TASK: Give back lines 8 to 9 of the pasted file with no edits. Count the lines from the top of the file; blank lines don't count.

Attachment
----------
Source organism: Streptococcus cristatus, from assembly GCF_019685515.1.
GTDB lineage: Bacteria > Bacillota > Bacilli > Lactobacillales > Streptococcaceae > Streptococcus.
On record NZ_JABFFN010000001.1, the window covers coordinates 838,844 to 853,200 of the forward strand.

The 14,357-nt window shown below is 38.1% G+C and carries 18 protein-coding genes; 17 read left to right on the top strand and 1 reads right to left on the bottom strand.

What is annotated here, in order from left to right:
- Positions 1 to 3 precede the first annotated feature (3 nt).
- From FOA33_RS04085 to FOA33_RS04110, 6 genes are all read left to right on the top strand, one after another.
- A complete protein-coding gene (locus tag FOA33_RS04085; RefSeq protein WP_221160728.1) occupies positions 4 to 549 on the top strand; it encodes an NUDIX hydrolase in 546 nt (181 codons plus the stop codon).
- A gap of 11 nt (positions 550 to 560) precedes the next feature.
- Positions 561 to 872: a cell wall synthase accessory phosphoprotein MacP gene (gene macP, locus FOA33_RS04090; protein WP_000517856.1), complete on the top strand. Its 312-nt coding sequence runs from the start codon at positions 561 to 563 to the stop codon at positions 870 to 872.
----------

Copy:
- A complete protein-coding gene (locus tag FOA33_RS04085; RefSeq protein WP_221160728.1) occupies positions 4 to 549 on the top strand; it encodes an NUDIX hydrolase in 546 nt (181 codons plus the stop codon).
- A gap of 11 nt (positions 550 to 560) precedes the next feature.